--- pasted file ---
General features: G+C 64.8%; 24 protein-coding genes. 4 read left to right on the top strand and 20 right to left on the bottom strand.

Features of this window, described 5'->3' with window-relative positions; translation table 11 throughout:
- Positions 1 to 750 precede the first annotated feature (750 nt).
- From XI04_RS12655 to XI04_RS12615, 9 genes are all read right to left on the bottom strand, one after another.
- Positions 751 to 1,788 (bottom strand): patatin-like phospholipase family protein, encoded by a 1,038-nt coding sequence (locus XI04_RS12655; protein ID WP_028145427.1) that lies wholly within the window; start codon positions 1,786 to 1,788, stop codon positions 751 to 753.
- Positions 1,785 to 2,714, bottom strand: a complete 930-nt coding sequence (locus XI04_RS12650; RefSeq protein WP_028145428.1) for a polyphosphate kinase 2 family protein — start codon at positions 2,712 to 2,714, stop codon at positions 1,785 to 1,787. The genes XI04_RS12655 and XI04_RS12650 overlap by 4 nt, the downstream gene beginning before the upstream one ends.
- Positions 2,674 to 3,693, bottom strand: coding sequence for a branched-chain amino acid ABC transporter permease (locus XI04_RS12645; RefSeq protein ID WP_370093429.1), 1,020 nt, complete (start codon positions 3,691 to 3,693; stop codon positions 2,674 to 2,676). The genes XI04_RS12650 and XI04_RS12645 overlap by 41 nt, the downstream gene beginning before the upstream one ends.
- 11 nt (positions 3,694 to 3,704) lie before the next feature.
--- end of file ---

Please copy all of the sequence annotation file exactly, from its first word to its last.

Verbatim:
General features: G+C 64.8%; 24 protein-coding genes. 4 read left to right on the top strand and 20 right to left on the bottom strand.

Features of this window, described 5'->3' with window-relative positions; translation table 11 throughout:
- Positions 1 to 750 precede the first annotated feature (750 nt).
- From XI04_RS12655 to XI04_RS12615, 9 genes are all read right to left on the bottom strand, one after another.
- Positions 751 to 1,788 (bottom strand): patatin-like phospholipase family protein, encoded by a 1,038-nt coding sequence (locus XI04_RS12655; protein ID WP_028145427.1) that lies wholly within the window; start codon positions 1,786 to 1,788, stop codon positions 751 to 753.
- Positions 1,785 to 2,714, bottom strand: a complete 930-nt coding sequence (locus XI04_RS12650; RefSeq protein WP_028145428.1) for a polyphosphate kinase 2 family protein — start codon at positions 2,712 to 2,714, stop codon at positions 1,785 to 1,787. The genes XI04_RS12655 and XI04_RS12650 overlap by 4 nt, the downstream gene beginning before the upstream one ends.
- Positions 2,674 to 3,693, bottom strand: coding sequence for a branched-chain amino acid ABC transporter permease (locus XI04_RS12645; RefSeq protein ID WP_370093429.1), 1,020 nt, complete (start codon positions 3,691 to 3,693; stop codon positions 2,674 to 2,676). The genes XI04_RS12650 and XI04_RS12645 overlap by 41 nt, the downstream gene beginning before the upstream one ends.
- 11 nt (positions 3,694 to 3,704) lie before the next feature.